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Why Remote Workers are So Lucky

Holden originally published his article on Work Afar, a new website dedicated to helping you run your remote team.

The majority of my career has been spent working remotely. My longest stint in an office, outside of being a visiting contractor, was four months.

And, oh my, was working in an office an immensely jarring experience.

While a lot of articles on remote work tend to focus on the negatives of not being in an office, I want to focus on the positives—and how damn lucky most of us are that we have the opportunity to do so.

Remote Workers are Inherently Trusted

While I am sure there are exceptions to this, every remote job I have taken came with a lot of trust. I am willing to bet the same goes for the majority of other remote workers.

I think that we’re trusted simply because there is no other option. I may very well be sleeping until noon every day. I am probably checking Twitter and Facebook far too often. Hell, sometimes, I’ll wait for messages by playing Destiny (PS4 Username: Callmetreebeard. Add me.)

But that doesn’t really matter, as long as I get my work done in a timely manner or by the deadline set by my boss.

Remote Workers Have Incentive to Be Efficient

There are a lot of daily tasks that workers do in an office that could be heavily optimized, but just aren’t. Why?

Because there’s little incentive to do so. Let’s say an office employee figures out a way to do a mundane task in 1 hour instead of 3 hours. While that is all well and dandy, that office worker still needs to fill 40 hours of time. Or look like they are doing forty hours.

Office workers are often measured by how hard it looks like they’re working. Mottos like “Work Smart, Not Hard” are only paid lip service in a lot of office environments, broadly speaking. (I do know of one office environment where this is not the case, and I am sure there are others.)

I believe that remote workers can be more efficient (and write numerous blog posts about being efficient) because they don’t have the visual mark that comes with it. Since remote employers can’t physically see the hour you save, they are more inclined to appreciate your efficient habits.

Remote Workers Get to Have Their Time

When you are in an office, you are on the company’s time, excluding breaks. Concepts such as “time theft” have never been brought up to me by a remote employer, but they have been mentioned in office environments (even when I was only a contractor).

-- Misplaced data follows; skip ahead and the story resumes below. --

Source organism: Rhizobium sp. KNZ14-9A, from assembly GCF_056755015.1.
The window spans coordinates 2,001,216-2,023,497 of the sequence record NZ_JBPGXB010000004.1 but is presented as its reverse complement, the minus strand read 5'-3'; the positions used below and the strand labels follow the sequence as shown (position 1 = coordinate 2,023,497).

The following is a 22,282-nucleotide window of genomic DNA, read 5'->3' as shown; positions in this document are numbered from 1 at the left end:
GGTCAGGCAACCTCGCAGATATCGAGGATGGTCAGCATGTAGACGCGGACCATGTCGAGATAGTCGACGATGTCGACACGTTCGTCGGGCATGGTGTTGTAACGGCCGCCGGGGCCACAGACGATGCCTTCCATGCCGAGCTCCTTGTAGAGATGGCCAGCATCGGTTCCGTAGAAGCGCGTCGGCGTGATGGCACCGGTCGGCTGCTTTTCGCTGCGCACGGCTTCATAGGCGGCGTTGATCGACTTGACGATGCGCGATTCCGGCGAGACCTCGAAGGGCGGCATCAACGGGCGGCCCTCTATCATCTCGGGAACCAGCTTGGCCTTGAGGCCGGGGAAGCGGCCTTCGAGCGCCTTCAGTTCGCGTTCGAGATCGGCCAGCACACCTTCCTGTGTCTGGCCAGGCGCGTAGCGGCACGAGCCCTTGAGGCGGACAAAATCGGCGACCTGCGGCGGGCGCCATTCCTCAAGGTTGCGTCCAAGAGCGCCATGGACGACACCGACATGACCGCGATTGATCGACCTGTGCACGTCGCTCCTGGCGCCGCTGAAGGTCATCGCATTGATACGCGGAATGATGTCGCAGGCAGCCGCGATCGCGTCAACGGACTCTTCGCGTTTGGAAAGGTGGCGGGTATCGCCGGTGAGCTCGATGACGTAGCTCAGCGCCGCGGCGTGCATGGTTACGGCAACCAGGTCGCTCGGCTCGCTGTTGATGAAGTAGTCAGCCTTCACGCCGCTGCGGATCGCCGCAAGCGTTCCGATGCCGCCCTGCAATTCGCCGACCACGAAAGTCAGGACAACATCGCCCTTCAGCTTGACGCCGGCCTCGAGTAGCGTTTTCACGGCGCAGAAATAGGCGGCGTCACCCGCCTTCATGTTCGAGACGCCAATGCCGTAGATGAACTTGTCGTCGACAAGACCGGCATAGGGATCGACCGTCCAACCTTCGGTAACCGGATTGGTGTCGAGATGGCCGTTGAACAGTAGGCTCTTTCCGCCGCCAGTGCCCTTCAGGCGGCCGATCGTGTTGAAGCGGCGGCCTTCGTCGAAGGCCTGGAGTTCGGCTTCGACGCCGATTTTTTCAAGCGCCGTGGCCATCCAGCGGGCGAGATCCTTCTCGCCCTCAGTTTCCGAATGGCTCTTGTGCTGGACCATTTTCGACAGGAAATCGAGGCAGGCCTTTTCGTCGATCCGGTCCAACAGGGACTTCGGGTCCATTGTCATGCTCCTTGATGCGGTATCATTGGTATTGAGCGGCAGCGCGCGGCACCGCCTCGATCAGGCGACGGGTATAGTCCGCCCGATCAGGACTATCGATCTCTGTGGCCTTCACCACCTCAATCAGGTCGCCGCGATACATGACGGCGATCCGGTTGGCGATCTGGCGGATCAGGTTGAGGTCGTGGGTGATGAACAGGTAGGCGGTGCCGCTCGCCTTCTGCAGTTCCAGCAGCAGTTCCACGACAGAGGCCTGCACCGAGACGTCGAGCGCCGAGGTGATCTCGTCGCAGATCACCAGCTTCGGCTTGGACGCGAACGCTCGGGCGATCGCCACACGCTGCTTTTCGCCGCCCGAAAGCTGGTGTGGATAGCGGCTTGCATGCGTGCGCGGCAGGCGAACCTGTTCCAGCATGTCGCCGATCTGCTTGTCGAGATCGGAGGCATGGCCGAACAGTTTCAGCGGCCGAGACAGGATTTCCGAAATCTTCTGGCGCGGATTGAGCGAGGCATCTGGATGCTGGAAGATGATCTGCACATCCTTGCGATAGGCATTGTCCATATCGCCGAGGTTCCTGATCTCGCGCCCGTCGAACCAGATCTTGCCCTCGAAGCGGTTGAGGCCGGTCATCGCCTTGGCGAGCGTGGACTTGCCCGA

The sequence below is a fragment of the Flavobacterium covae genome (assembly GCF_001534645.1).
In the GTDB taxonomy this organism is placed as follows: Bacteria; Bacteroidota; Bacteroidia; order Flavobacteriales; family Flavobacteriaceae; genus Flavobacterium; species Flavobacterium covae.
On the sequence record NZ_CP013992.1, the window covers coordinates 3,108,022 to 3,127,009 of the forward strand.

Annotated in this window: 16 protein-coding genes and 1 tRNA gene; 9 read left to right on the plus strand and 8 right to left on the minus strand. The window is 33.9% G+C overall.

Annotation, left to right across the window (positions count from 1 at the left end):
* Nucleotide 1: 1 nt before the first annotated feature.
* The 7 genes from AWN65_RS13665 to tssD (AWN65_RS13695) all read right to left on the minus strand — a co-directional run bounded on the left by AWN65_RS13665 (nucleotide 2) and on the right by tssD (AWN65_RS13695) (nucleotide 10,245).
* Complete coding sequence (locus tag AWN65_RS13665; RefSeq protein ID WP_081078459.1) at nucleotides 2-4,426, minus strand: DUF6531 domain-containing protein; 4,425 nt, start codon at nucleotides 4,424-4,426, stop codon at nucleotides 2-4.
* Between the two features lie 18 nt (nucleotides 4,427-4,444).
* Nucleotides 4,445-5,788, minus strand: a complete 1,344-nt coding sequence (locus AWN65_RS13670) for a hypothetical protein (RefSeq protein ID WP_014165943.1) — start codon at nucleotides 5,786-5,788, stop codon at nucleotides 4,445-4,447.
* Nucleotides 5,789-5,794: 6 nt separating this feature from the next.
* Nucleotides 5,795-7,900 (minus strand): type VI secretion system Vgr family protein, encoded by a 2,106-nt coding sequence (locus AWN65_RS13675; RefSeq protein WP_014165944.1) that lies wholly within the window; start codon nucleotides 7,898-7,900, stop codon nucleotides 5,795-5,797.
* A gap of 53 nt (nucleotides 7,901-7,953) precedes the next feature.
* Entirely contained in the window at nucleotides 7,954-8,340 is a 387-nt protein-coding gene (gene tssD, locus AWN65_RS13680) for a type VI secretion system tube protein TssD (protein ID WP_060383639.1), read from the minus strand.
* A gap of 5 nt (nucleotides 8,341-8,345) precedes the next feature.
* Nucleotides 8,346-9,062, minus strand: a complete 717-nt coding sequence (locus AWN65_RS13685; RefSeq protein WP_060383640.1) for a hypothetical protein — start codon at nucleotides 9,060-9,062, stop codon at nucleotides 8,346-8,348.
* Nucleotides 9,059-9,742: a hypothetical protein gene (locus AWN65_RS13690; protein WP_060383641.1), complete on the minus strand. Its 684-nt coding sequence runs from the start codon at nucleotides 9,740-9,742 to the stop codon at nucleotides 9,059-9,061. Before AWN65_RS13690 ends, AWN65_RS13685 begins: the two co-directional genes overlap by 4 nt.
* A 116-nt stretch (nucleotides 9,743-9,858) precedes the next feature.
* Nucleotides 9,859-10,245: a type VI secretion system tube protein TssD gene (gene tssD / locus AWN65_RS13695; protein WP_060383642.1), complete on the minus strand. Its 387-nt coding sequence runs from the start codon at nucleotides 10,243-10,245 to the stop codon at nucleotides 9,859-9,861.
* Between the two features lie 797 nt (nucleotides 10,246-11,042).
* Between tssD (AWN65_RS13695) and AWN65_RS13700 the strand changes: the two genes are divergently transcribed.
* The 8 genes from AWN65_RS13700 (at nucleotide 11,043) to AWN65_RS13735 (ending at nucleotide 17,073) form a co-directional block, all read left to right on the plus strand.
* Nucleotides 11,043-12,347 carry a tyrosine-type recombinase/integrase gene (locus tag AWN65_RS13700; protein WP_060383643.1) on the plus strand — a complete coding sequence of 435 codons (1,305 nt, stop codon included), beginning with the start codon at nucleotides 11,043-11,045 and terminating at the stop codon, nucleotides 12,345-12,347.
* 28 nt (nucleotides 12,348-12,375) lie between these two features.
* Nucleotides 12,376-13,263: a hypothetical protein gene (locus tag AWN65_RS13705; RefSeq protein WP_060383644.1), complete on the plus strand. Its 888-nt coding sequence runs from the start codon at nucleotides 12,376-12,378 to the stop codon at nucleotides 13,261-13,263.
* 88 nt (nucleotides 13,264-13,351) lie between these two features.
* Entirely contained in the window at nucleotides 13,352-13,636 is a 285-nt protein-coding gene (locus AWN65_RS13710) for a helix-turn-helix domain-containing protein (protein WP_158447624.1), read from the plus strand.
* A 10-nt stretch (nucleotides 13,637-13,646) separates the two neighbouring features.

While you are still technically on the company’s time as a remote employee, it is certainly a bit more difficult for a remote manager to lecture you on how often you chat with coworkers (and hopefully, you’re keeping the random chats reasonable).

But more importantly, you don’t have to be in one spot to do work. For instance, when I worked full-time in an office, it was frowned upon to work in other locations of the office other than my desk. And it was most certainly not an option to work at the coffee shop down the road. After all, why was my boss paying for office space if I wasn’t going to use it and they couldn’t keep tabs on me?

Remote Workers are Harder to Micro-Manage

When employees are only a cubicle away from you, it can get really easy to micro-manage them. With remote employees, this just isn’t as easy to do.

Many remote employees work in a variety of timezones. And remote employees tend to have a bit of an independent streak in them, and that is assumed based on the nature of being a remote employee. In short, remote employers don’t have the physical presence necessary to look over their employee’s shoulders.

Remote Workers are Harder to Snoop On

While some remote employers provide their employees with computers, many remote employers let their employees use their own systems. Because of this, installing keyloggers, time tracking software, and website blockers on a remote employees computer becomes a much more cumbersome—and obvious—method of surveillance.

Remote Workers Can Control Interruptions

A big criticism of working remotely is the tendency for distraction from dogs, children, family members, significant others, and friends. While this is true in some cases, I have found it to be a weak argument.

In an office, especially one with an open office design, distractions are constant. It’s sometimes not enough to put headphones in your ear to signal a need to be left alone and focus. Since office workers are on the company’s time in a very visual way, the time needed for an employee to deep focus in an office environment is lower priority. Random conversations and pokes in the shoulder take precedence over the work you are currently doing—especially if it is your boss.

Remote workers have some semblance of control over distractions. We can free range. Shut ourselves in a corner. Get a coworking membership. Shut down messaging apps (with proper notice, of course). Blare the music in our ears without pissing off our cubicle mate.

While remote working isn’t distraction-proof, there is a lot more personal freedom given to remote employees to attempt to control or mitigate distractions.

In general, remote employees are given a lot more leeway and freedom than the typical employee. While there are some negatives to the lifestyle, namely loneliness, there are way more positives. And we should focus on those.


#remotework

The Author

Holden Page — Editor for Lawyerist, founder of Work Afar, likes expensive boots.

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